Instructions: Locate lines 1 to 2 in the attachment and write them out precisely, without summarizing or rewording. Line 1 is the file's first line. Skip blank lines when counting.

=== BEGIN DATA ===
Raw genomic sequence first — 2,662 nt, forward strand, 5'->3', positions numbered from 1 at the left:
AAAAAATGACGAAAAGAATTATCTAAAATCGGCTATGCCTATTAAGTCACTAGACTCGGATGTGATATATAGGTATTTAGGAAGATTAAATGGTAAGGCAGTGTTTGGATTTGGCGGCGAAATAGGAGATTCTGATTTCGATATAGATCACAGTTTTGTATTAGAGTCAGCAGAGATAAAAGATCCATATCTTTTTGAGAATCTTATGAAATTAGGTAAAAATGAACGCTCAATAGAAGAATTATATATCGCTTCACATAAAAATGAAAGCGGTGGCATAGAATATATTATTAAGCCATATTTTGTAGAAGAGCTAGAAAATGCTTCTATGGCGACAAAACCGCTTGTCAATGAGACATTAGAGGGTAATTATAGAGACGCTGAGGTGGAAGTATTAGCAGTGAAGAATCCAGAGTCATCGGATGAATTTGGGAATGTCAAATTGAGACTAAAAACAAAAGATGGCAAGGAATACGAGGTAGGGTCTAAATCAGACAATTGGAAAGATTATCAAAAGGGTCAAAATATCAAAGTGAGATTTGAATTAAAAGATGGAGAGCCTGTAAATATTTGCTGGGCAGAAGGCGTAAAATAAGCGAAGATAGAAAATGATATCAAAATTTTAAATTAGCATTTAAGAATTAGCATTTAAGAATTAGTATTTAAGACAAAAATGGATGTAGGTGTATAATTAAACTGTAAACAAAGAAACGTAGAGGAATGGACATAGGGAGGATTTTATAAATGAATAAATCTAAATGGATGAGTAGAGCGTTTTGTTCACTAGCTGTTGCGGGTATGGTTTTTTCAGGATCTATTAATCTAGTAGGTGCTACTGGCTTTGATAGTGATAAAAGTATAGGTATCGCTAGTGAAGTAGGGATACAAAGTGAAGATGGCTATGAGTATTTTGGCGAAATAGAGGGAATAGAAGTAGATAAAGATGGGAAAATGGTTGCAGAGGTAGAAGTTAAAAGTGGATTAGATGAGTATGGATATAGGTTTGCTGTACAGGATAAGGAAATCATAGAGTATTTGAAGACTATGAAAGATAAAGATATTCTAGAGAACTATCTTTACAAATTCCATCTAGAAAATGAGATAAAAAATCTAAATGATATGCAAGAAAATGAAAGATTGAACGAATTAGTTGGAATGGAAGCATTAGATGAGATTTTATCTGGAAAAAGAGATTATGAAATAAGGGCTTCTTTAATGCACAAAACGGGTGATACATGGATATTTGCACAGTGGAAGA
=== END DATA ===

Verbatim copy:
Raw genomic sequence first — 2,662 nt, forward strand, 5'->3', positions numbered from 1 at the left:
AAAAAATGACGAAAAGAATTATCTAAAATCGGCTATGCCTATTAAGTCACTAGACTCGGATGTGATATATAGGTATTTAGGAAGATTAAATGGTAAGGCAGTGTTTGGATTTGGCGGCGAAATAGGAGATTCTGATTTCGATATAGATCACAGTTTTGTATTAGAGTCAGCAGAGATAAAAGATCCATATCTTTTTGAGAATCTTATGAAATTAGGTAAAAATGAACGCTCAATAGAAGAATTATATATCGCTTCACATAAAAATGAAAGCGGTGGCATAGAATATATTATTAAGCCATATTTTGTAGAAGAGCTAGAAAATGCTTCTATGGCGACAAAACCGCTTGTCAATGAGACATTAGAGGGTAATTATAGAGACGCTGAGGTGGAAGTATTAGCAGTGAAGAATCCAGAGTCATCGGATGAATTTGGGAATGTCAAATTGAGACTAAAAACAAAAGATGGCAAGGAATACGAGGTAGGGTCTAAATCAGACAATTGGAAAGATTATCAAAAGGGTCAAAATATCAAAGTGAGATTTGAATTAAAAGATGGAGAGCCTGTAAATATTTGCTGGGCAGAAGGCGTAAAATAAGCGAAGATAGAAAATGATATCAAAATTTTAAATTAGCATTTAAGAATTAGCATTTAAGAATTAGTATTTAAGACAAAAATGGATGTAGGTGTATAATTAAACTGTAAACAAAGAAACGTAGAGGAATGGACATAGGGAGGATTTTATAAATGAATAAATCTAAATGGATGAGTAGAGCGTTTTGTTCACTAGCTGTTGCGGGTATGGTTTTTTCAGGATCTATTAATCTAGTAGGTGCTACTGGCTTTGATAGTGATAAAAGTATAGGTATCGCTAGTGAAGTAGGGATACAAAGTGAAGATGGCTATGAGTATTTTGGCGAAATAGAGGGAATAGAAGTAGATAAAGATGGGAAAATGGTTGCAGAGGTAGAAGTTAAAAGTGGATTAGATGAGTATGGATATAGGTTTGCTGTACAGGATAAGGAAATCATAGAGTATTTGAAGACTATGAAAGATAAAGATATTCTAGAGAACTATCTTTACAAATTCCATCTAGAAAATGAGATAAAAAATCTAAATGATATGCAAGAAAATGAAAGATTGAACGAATTAGTTGGAATGGAAGCATTAGATGAGATTTTATCTGGAAAAAGAGATTATGAAATAAGGGCTTCTTTAATGCACAAAACGGGTGATACATGGATATTTGCACAGTGGAAGA